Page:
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Archimandrite

(149 words)

Author(s): Plank, Peter
“Archimandrite” (from Greek roots meaning “head of a sheepfold [ mandra]”) refers to a dignitary ranking below a bishop. It was used from the 4th century for certain heads of monasteries (Orthodox or united with Rome). After the 6th century it was reserved for leaders of groups of monasteries and at first restricted to certain abbots. Since the 18th century the title has been conferred on other monks or unmarried priests only loosely connected to the monastic state (as a rhasophore, or novice), either in an honorary way or as a promotion on the way to the episcopal office. See Orthodox Church Pe…

Catholicos

(202 words)

Author(s): Plank, Peter
Of Antiochian origin, “catholicos” is the title of some Orthodox or ancient Eastern archbishops (Bishop, Episcopate) who have supervision over scattered and relatively independent areas. Among the Jacobites in Persia, the term “maphrian” is also found. Where full autonomy is achieved or claimed, the title is associated with that of patriarch in the Orthodox Church of Georgia and the Assyrian Church of the East. It is used alone for the leaders of the Malankara Orthodox Syrian Church and of the Armenian Apostolic Church. Among the …

Synaxarion

(335 words)

Author(s): Plank, Peter
From the word synagō, “collect,” the synaxarion is a collection for the church year of short lives and notices of the saints (§5.1) that, in the Eastern churches, can be used either in public worship or privately (Orthodox Christianity; Orthodox Church). From the 9th century onward, the literary genus of the synaxarion has merged into that of church calendars and martyrologies (Martyrs; Martyrs, Acts of the). There are examples in Byzantium and Italy and Greece, and also in the Near East, though usually in translation from the Greek. Modern Greek usage has added the texts to the li…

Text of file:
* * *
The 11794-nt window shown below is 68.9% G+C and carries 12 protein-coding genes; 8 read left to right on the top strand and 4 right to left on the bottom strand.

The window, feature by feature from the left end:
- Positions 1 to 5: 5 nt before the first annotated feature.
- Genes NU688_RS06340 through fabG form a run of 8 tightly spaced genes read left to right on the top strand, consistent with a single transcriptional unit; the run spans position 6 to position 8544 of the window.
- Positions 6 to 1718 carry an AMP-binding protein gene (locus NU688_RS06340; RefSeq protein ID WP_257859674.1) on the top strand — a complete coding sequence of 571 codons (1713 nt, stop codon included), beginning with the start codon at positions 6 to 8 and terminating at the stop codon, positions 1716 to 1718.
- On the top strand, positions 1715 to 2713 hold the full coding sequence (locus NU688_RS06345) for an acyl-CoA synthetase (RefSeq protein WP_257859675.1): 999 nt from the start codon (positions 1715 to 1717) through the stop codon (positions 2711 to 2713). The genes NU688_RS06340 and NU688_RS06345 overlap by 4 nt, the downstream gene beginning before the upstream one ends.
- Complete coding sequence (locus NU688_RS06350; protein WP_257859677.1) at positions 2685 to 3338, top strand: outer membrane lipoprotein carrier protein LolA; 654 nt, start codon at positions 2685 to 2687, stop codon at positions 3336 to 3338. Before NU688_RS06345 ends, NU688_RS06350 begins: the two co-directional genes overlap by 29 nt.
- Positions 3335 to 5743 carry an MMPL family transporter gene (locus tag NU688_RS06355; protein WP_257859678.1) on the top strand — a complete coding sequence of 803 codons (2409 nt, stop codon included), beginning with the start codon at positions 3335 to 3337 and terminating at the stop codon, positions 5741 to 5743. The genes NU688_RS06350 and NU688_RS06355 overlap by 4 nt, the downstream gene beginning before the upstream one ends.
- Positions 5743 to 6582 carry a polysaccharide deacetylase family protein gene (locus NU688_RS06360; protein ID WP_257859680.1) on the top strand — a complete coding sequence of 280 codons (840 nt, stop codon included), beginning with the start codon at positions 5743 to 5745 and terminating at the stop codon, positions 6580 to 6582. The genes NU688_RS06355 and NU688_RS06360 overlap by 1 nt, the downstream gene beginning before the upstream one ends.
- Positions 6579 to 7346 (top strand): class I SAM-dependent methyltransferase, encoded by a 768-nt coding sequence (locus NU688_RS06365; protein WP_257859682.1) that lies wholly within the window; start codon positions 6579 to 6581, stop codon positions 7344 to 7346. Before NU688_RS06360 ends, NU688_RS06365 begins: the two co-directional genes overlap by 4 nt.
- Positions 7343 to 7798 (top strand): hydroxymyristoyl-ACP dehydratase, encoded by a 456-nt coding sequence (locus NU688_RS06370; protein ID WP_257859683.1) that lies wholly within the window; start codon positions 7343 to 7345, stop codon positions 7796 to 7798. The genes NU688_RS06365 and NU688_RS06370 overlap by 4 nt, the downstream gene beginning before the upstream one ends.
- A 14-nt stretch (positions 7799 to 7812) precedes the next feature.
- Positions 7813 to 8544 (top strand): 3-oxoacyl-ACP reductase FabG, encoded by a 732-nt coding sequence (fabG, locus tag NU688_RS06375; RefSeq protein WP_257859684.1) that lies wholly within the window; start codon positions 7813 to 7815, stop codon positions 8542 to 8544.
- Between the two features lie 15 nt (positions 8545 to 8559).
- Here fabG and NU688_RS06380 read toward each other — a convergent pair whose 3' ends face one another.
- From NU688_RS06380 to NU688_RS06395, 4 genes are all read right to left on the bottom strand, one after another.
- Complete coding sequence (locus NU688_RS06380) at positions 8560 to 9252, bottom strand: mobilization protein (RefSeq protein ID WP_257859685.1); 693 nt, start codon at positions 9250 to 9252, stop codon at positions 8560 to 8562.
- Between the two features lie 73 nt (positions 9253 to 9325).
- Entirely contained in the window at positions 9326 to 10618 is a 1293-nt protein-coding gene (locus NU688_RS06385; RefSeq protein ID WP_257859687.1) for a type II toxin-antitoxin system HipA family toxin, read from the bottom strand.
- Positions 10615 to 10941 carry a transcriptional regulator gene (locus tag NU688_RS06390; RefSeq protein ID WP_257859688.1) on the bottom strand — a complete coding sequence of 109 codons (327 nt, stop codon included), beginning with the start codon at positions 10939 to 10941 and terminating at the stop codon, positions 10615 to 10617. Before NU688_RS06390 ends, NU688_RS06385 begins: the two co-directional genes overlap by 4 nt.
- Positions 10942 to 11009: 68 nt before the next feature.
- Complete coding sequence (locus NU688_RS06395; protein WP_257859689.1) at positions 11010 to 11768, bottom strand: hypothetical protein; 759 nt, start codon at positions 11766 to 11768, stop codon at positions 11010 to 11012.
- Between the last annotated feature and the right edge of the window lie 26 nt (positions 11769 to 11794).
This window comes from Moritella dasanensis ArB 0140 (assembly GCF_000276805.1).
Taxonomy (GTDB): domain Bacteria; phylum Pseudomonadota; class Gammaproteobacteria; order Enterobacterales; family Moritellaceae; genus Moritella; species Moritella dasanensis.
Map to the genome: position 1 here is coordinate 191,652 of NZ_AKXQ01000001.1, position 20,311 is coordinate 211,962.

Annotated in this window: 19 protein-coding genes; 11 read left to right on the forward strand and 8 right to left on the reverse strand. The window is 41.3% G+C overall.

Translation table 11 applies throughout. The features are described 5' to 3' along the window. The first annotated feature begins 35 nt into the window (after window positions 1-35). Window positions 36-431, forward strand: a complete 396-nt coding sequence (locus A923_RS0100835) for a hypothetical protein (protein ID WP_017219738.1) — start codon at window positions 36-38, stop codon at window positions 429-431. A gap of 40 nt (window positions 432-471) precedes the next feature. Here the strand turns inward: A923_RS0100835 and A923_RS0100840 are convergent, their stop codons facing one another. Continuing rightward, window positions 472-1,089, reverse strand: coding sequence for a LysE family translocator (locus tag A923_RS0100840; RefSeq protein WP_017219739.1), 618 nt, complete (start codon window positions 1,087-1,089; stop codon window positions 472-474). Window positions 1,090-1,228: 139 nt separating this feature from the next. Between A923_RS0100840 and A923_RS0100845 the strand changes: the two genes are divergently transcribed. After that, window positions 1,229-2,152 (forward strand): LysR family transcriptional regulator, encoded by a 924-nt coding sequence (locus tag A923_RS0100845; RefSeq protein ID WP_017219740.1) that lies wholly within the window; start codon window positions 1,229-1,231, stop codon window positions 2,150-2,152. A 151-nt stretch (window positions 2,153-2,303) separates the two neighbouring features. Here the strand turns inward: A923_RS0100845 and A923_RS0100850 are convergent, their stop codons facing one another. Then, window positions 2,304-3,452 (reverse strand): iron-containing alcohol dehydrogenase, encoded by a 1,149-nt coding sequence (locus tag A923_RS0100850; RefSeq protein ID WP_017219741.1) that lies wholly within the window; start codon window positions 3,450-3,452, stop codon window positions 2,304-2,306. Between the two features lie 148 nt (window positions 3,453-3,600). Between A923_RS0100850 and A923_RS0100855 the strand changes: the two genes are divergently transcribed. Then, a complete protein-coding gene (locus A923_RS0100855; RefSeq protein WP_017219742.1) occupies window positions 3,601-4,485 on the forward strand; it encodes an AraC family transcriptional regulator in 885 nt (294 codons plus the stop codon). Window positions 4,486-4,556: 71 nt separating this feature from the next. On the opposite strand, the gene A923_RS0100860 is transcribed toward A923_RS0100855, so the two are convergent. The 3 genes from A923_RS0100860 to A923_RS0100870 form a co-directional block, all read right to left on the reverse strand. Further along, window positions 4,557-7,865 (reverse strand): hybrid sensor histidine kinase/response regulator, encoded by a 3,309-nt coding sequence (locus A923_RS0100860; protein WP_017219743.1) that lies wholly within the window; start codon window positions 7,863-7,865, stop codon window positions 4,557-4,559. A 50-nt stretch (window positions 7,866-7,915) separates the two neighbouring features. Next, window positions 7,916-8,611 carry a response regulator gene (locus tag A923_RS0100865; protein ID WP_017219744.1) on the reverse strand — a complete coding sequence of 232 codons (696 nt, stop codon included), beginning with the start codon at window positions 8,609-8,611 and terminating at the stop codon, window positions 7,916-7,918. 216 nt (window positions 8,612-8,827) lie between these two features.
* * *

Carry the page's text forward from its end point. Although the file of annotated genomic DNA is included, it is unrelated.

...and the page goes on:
Patriarch, Patriarchate

(1,573 words)

Author(s): Plank, Peter
1. Biblical Usage The LXX coined the Gk. word patriarchēs, which derives from patria (family, tribe). In the OT it may be used for any group leaders, but in the NT it refers specifically to Abraham (Heb. 7:4), the 12 sons of Jacob (Acts 7:8–9), and David (2:29). 2. Jewish History From the third century to the fifth, the nasi (prince), the head of the Tiberias Sanhedrin, was called patriarchēs in Greek documents. The office, which was a hereditary one in the family of the editor of the Mishnah, Judah ha-Nasi (d. ca. 220), lasted until after 415 and was recognized and supported by t…

Acathistus

(161 words)

Author(s): Plank, Peter
The Acathistus (from Greek, meaning “not [sung] sitting”), a Byzantine hymn to the Virgin Mary sung while standing, takes the form of an alphabetic acrostic and is thought to have been first composed by Romanus Melodus (6th cent.). The original served as a model for many similar hymns, especially in Russia. At times having considerable influence in the West, the Acathistus has been illustrated in picture-cycles since the 14th century. See Mariology; Mary, Devotion to Peter PlankBibliography A. Chadzinikolau, “Akathistos Hymnos,” RBK  1.94–96 G. Dévai, “Akathistos–Prooemia in …

Pentarchy

(304 words)

Author(s): Plank, Peter
“Pentarchy” (lit. “the rule of five”) denotes the widespread theory in the Greek East that the five patriarchs of Rome, Constantinople (Byzantium), Alexandria, Antioch, and Jerusalem are jointly responsible for oversight of the church (Church Government). These patriarchs occupy the seats that were given a special preeminence by the ecumenical councils of the fourth and fifth centuries. The theory is first found in the laws of Emperor Justinian (527–65). It was given fuller theological development by the theologians of the eighth and ninth centuries …

Sabas-Kloster

(260 words)

Author(s): Plank, Peter